Mostly on the (Outwash) Plain
August 10, 2013
It had to happen. I didn't know when, exactly, but there was no avoiding it. Too many Sewardites warned me, 'this isn't the real Alaska.' I knew it couldn't last, but hope lingered quietly in the back of my mind. That hope finally lost its stare-down with reality.
The rain is back.
July 's bright, almost incessant sunshine gave way to mist, low clouds, and rolling fog over the bay a week and a half ago. Those have since given way to full-on rain interspersed by gorgeous, damp, mosaics of water, cloud, forest, ice, and mountain.
Constant rain is adding to the summer melt-water from Exit Glacier and the Harding Icefield to swell Exit Creek far past its 'normal' channels. The water now stretches across wide swathes of the outwash plain that were dry glacial drift only days or ago. Late-summer floods have reoccurred here for the past several years, with or without heavy rain; a lot of the water you see is direct glacial melt, but the rains certainly do their part to make it more dramatic.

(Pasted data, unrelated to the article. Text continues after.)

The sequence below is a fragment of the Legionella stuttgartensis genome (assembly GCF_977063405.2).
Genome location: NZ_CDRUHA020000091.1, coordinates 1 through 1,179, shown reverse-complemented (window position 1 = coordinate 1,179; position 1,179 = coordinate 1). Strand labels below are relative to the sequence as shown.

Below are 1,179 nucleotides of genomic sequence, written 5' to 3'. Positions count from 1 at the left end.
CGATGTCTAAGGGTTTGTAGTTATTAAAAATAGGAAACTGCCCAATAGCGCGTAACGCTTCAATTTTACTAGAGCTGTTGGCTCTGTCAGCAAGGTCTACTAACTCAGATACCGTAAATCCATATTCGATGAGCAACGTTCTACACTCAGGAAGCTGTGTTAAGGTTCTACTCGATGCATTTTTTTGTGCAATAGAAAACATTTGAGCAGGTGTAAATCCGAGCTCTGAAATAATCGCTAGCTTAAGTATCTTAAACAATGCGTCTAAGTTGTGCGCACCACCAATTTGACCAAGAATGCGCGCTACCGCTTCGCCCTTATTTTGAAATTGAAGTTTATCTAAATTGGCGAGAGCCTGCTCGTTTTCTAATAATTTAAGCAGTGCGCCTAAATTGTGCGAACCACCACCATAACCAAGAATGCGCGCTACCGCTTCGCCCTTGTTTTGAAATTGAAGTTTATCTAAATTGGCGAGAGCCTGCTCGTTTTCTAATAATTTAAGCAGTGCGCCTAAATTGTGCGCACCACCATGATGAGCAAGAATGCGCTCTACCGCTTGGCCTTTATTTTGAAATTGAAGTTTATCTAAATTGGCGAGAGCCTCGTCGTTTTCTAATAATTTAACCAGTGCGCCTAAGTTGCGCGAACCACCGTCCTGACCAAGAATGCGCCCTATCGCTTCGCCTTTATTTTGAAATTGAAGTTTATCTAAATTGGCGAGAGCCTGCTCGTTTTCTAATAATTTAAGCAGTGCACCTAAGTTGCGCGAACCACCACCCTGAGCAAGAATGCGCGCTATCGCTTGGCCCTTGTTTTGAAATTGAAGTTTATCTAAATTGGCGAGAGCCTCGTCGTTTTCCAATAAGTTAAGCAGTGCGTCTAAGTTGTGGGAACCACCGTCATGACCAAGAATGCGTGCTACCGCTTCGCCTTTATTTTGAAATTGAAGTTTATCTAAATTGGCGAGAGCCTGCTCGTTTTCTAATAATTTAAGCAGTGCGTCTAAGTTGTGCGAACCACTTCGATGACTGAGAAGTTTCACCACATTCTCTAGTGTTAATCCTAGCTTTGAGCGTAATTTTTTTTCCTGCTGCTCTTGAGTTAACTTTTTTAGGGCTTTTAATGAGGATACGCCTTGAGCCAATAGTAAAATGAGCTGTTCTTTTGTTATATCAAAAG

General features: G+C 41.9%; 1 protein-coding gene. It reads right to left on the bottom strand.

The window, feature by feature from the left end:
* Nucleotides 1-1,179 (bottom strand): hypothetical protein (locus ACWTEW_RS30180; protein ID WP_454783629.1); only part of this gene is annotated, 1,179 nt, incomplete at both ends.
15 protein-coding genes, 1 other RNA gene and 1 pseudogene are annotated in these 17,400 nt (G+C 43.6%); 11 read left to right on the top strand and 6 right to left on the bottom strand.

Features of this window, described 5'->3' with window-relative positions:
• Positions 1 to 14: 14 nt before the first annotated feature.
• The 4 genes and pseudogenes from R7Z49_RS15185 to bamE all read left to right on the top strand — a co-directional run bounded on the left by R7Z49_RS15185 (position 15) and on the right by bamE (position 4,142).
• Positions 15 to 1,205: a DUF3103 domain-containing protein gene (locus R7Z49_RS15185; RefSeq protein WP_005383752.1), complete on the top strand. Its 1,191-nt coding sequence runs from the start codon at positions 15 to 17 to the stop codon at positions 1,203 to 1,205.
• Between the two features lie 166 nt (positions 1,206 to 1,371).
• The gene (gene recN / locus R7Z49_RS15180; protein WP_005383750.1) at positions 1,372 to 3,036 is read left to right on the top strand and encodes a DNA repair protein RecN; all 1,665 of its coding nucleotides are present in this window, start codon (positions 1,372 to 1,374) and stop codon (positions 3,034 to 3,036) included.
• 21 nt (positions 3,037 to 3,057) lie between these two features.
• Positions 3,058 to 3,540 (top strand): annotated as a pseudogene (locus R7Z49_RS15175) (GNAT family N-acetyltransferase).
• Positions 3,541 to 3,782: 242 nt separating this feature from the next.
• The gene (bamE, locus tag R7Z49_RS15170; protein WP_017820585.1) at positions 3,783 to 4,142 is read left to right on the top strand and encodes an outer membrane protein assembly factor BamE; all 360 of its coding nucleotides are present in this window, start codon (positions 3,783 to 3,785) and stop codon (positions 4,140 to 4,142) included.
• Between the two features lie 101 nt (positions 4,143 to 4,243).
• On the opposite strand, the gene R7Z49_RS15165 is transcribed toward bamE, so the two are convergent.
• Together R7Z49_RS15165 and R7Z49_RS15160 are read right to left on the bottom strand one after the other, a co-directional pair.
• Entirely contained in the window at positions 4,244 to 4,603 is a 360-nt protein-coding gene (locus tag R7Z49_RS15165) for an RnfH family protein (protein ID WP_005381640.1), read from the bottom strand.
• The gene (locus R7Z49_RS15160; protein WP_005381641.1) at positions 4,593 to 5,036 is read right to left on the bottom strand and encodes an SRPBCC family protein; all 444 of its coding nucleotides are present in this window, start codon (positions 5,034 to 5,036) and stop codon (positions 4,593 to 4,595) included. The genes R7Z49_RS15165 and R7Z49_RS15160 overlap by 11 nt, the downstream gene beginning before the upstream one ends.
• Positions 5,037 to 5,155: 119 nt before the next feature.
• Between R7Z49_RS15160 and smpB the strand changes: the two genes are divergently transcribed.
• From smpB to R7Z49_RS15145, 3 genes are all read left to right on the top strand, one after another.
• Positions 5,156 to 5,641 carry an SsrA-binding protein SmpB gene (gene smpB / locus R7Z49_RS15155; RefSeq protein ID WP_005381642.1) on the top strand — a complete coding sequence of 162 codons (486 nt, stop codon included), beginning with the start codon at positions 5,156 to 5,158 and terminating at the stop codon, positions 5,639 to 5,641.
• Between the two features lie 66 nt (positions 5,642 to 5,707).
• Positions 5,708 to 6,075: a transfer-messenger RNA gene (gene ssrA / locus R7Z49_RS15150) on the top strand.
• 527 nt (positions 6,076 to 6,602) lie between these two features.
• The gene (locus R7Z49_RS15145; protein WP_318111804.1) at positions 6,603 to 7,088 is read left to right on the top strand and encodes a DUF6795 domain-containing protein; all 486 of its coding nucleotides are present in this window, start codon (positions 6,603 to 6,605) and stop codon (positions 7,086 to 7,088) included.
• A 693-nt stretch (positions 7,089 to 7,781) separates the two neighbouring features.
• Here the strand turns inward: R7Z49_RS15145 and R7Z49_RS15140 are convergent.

Growing nights and falling temperatures reaffirm what the rain hinted: autumn is just around the corner (at least at 60.1˚N). So is the end of my time giving interpretive walks for the general public at Exit Glacier. As classes start up in the local schools in a few weeks, I'll be switching to more school programs again. True to form, it's a time of transition.
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Did You Know?
“Killer whales” or orcas are actually quite friendly and often inquisitive about humans. In fact, the group of “resident killer whales” pictured here feeds entirely on fish. Only “transient killer whales” eat marine mammals. No wild killer whale has ever hurt a human being.